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Getting felons on VA voting rolls tough without game plan

By   /   June 12, 2013  /   1 Comment

Part 1 of 7 in the series Free to Vote in Virginia

By Bre Payton | Watchdog.org, Virginia Bureau

Gov. Bob McDonnell’s recent policy change to automatically restore voting rights to non-violent felons lacks a game plan to deliver the estimated 100,000 new voters to the registrar’s rolls by November.

Gov. Bob McDonnell’s recent policy change to automatically restore voting rights to non-violent felons lacks a game plan to deliver the estimated 100,000 new voters to the registrar’s rolls by November.

ALEXANDRIA — Gov. Bob McDonnell’s recent policy change to automatically restore voting rights to non-violent felons lacks a game plan to deliver the estimated 100,000 new voters to the registrar’s rolls by November.

There are an estimated 350,000 people in Virginia barred from voting because of a felony conviction. Of these, there are an estimated 100,000 non-violent felons have completed their sentences and paid all fines, making them eligible to benefit from this policy change.

A non-violent felon is an individual who was convicted of an offense — such as fraud or drug possession without the intent to distribute — but is still below the state’s threshold of violent crime.

Persons who have been convicted of a violent felony and other crimes — such as election fraud or burglary — must wait five years before they can submit an application to the governor.

Without a comprehensive database however, the governor’s office has no way of notifying released felons that their rights have been restored.

The governor is working with groups like the NAACP, the American Civil Liberties Union and the Advancement Project to bridge the gap.

Edgardo Cortes, director of the Advancement Project’s Virginia Voting Rights Restoration campaign, said the project has a hotline to get contact information to the governor’s office.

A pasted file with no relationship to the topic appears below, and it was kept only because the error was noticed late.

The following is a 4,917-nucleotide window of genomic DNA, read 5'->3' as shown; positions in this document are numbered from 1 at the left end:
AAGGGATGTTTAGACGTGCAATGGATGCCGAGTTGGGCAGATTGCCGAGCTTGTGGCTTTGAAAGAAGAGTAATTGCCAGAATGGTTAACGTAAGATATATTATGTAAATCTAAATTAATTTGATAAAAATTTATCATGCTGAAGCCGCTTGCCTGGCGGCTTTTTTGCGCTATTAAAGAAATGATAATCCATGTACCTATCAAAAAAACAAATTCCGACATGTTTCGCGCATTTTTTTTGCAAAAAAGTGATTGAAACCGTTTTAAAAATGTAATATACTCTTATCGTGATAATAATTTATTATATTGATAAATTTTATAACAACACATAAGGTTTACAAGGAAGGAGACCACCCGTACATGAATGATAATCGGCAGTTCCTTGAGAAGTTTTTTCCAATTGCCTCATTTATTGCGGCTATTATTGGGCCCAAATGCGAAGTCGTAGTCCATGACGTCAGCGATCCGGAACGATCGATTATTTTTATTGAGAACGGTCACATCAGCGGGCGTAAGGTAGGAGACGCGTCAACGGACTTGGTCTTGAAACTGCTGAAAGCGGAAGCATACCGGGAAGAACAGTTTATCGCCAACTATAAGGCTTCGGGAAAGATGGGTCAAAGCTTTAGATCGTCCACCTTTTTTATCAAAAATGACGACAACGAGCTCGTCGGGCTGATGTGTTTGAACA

“It was formerly to help people with the application process. Now we’ve shifted course,” Cortes said. “People call, give us the info, and we can pass it to the secretary [of the commonwealth’s] office. We know there is a gap, and were trying to fill that with resources we have available and have established.”

Virginia is one of four states that strips felons of voting rights indefinitely. In the past, non-violent felons seeking to have their rights restored could petition the governor by submitting an application two years after they had completed their sentence and paid all fines.

In 2010, McDonnell expedited the process by eliminating the two year waiting period and by shortening the processing time to 60 days of  when a completed application was submitted. During his administration, voting rights have been restored to 90 percent of applicants.

This policy change will require the governor’s office to hire four extra staff members, bring to six the number of full-time employees dedicated to the job. The job pays between $16,000-$18,000, said Tucker Martin, McDonnell’s communications director.

With only a month left to arrange the logistics before the July 15 start date — and with no database —  the focus of the governor’s office is setting a precedent for the next governor.

Both the Republican and Democratic candidates for governor have publicly advocated for an  improved rights restoration system.

“The work we are doing now will save the next governor a lot of time and allow them to hit the ground running and build on what we’ve done,” Martin said.

Bre Payton is an intern for the Virginia Bureau of Watchdog.org. Contact her at bre@watchdogvirginia.org


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Part of 7 in the series Free to Vote in Virginia

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Bre is a national education reporter for Watchdog.org. Contact her at bpayton@watchdog.org, and follow her on Twitter @Bre_payton.

  • Jameson

    Great story…what is he thinking? Felons have proven they don’t want to buy into the society. Now we will let them pick our leaders? Why not let children and foreigners vote as well? Oh and animals too. This is the same as the GOP thinking that if they beat the dems to doling out amnesty, the Latinos will vote Republican. What a joke. McDonnell is only conservative until its time to make a decision.

Watchdog.org Virginia Bureau, is in no way affiliated with "The Virginia Watchdog". Any similarities between Watchdog.org Virginia Bureau and "The Virginia Watchdog" is completely coincidental and unintentional. Any inquiries into "The Virginia Watchdog" may be done through their site.

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